Honeybees in the Garden
Become a beekeeper and watch your bee-friendly garden flourish.
Two bees visit this pink dahlia flower.
Photo By iStockphoto/kevinruss
When it comes to your garden, you’ve always had a good Plan A; and a halfway decent Plan B. But without Plan Bee, you might as well throw away the seeds and burst any thought bubbles that include hauling a huge basketful of fruits and vegetables out of the garden come summertime.
You really have to wonder what a dinosaur thought, some 130 million years ago, when confronted by a honeybee.
Maybe he was glad he had a thick hide because, really, what kind of threat is a stinger on dino-hide? He might’ve batted the bug away, but he should’ve been more careful. Much like some mammals developed hooves and horns, bees evolved with bodies to help them do what bees do better than most any other creature on the planet: pollinate plants. Dinosaurs eventually went extinct, but it didn’t take long for the proficient pollinators to migrate all over Africa and the Eurasian landmass.
You can almost imagine how humans stumbled upon the other thing bees do: Chances are, they saw some rascally animal raid the hive and figured that sticky stuff had to be pretty tasty. Rock art in Africa and Spain shows that early humans knew how to hunt honey, Ice Age humans knew that smoke calmed bees, and Egyptians learned to keep bees in central locations. Many moons later, bees were brought to North America by beekeepers looking to relocate both home and hive.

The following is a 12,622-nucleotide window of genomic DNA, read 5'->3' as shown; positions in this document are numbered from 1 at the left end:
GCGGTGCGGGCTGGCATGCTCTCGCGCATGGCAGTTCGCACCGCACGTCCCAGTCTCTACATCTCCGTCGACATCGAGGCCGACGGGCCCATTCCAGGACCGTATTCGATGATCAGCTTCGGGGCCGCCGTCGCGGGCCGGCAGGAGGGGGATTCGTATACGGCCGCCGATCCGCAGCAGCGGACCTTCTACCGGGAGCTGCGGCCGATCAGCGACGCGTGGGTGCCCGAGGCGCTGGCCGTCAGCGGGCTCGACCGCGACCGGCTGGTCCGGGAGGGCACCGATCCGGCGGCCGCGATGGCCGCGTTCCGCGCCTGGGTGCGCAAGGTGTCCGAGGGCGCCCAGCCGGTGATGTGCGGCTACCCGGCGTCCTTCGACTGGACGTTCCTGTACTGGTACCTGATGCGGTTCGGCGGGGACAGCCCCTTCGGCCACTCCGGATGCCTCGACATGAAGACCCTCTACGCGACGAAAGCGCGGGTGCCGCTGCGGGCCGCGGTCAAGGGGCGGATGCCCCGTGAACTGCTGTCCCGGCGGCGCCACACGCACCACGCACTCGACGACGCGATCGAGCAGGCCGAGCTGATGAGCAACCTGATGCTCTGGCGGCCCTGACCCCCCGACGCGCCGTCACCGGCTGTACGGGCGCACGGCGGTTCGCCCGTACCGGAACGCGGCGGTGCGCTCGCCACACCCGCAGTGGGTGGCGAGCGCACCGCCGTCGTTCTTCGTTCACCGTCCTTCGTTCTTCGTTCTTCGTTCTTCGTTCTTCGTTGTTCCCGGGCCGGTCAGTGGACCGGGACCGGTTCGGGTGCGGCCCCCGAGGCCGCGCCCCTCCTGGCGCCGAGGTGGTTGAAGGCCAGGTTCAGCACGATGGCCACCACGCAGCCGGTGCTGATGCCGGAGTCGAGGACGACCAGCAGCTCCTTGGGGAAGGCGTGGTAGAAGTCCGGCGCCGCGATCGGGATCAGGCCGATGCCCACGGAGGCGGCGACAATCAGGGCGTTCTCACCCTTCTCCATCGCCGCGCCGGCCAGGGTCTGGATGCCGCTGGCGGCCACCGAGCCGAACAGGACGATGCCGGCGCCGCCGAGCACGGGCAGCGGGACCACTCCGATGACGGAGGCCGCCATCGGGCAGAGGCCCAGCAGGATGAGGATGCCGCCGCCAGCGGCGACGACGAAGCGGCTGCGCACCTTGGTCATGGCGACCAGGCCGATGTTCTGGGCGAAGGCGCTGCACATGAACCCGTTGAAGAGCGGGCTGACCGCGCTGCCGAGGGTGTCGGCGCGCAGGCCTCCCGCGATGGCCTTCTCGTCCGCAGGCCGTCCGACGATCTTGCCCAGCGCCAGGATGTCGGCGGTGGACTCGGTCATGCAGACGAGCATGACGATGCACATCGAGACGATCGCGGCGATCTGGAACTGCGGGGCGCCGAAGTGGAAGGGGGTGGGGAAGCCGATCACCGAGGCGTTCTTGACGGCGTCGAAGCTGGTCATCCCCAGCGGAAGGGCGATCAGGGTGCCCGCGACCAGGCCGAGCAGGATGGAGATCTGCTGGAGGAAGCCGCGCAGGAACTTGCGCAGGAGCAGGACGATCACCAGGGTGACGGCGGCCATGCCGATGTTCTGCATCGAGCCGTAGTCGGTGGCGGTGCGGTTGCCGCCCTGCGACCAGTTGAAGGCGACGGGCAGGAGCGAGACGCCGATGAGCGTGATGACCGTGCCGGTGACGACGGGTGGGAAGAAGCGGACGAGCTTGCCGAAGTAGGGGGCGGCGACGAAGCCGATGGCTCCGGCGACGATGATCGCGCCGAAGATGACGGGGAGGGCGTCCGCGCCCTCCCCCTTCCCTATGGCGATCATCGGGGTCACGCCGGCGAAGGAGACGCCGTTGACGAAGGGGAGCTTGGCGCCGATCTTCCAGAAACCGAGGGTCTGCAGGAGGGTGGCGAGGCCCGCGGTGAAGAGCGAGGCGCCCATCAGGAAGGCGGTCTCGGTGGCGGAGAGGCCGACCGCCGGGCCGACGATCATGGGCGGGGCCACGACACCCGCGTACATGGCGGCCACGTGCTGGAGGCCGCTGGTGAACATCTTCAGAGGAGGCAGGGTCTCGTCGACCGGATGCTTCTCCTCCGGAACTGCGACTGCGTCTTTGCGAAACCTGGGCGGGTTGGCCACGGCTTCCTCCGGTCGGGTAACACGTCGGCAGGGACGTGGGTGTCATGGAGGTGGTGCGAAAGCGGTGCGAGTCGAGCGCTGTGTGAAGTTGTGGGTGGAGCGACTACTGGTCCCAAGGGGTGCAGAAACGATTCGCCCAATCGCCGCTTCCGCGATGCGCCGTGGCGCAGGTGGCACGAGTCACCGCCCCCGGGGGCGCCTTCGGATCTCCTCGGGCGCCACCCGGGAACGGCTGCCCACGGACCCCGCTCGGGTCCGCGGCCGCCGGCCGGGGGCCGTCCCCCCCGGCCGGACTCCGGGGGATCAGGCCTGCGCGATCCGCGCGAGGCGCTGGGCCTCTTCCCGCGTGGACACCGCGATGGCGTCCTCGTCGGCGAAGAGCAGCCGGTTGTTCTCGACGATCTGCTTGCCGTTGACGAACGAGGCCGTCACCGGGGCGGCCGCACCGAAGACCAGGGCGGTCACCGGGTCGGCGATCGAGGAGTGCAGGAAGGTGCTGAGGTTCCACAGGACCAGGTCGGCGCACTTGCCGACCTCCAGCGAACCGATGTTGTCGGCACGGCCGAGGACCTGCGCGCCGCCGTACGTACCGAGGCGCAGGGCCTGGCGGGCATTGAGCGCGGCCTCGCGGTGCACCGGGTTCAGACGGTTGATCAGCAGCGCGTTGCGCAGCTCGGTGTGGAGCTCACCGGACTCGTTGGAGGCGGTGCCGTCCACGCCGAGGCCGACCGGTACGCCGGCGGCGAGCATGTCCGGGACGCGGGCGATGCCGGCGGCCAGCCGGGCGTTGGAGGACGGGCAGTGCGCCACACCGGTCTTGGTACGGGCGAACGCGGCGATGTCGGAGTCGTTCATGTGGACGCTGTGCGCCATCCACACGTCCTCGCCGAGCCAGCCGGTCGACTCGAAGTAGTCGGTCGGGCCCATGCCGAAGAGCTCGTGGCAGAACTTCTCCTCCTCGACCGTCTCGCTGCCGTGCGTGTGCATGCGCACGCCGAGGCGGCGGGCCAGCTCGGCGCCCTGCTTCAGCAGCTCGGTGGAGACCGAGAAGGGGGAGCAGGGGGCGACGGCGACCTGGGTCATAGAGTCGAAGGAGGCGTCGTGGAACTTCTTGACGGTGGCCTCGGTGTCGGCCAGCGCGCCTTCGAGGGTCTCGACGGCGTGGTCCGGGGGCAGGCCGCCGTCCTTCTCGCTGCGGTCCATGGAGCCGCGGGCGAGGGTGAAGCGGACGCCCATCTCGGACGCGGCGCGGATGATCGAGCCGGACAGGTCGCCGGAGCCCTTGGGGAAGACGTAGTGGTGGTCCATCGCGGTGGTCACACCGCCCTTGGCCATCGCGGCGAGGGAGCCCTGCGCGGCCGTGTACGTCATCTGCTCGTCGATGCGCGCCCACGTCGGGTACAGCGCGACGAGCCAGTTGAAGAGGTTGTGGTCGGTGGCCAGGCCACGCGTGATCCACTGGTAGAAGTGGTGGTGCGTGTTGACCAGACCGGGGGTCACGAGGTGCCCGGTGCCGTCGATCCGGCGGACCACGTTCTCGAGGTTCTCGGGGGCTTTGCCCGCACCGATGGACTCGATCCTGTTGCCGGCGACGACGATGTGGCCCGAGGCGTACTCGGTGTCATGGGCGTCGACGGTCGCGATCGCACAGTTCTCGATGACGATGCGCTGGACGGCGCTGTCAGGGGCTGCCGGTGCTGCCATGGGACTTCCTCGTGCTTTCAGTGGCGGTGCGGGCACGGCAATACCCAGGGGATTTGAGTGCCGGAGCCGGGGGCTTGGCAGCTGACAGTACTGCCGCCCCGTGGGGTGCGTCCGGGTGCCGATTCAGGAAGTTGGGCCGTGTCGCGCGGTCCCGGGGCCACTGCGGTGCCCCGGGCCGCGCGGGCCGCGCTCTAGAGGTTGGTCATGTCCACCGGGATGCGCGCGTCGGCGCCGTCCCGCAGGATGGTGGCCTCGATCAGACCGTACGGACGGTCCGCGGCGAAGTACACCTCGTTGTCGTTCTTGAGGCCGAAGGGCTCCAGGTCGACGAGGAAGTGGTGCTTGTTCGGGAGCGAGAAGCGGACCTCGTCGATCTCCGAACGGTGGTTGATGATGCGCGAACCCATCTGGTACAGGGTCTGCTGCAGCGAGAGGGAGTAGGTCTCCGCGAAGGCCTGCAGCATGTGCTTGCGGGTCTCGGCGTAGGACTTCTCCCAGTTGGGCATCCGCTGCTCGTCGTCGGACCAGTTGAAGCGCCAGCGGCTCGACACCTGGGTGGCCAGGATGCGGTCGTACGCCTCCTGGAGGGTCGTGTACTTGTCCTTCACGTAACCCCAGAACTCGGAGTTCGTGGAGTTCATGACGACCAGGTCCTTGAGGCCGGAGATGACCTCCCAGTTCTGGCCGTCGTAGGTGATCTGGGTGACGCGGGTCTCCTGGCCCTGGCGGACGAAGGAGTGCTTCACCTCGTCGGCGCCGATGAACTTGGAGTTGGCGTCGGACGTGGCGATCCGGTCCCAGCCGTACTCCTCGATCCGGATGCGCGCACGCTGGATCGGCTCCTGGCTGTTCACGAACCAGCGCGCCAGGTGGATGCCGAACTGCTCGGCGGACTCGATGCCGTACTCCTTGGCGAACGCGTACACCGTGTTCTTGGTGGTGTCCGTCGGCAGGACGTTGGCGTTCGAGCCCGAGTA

Much like a miniature castle of old, each beehive centers on a queen. Despite the fact that most of the 50,000 to 200,000 bees in the hive are female, she is the only one allowed to lay eggs. The queen is pampered and fed and required to do no worker-bee drudgery. She doesn’t even have to take care of any squalling brat-bees. In fact, when there become too many mouths to feed, she swarms and flies off with some of her retinue — but not before allowing at least one of her eggs to become a new queen with a new colony. That new queen will ruthlessly kill all other newborn queens in the hive until she, alone, is left to rule. Unlike her subjects, the queen bee can use her stinger over and over without being killed by its use.
Indeed, it’s good to be queen
When it’s time for a queen bee to mate, she leaves the hive — one of the few times in her life that she does so — with the drones, or male bees, in hot pursuit of her Highness. She mates over and over in midair, and then flies back to the colony able to lay fertile eggs throughout her lifetime. The male bees, having lived a mere week and having done their only duty in life, then die, which proves that it’s a drone to be a drone.
Of her eggs — and a queen bee can lay a million eggs in her lifetime — the vast majority will become female worker bees.
Although a hive lives and dies for its queen, worker bees are an absolute necessity for honey-making and bee birthing. There are, in fact, many jobs within the hive, and worker bees graduate from job to job based on their age. Experienced worker bees forage for nectar, pollen and water, while younger bees work to make the wax combs and to process the nectar to make honey. There are attendants to the queen, as well as nurse bees, housekeepers, and even bees that work as little bee funeral directors. Still others tend to the queen’s eggs because, when she’s ready for retirement, they’ll have to start feeding the heir apparent, and the cycle begins again.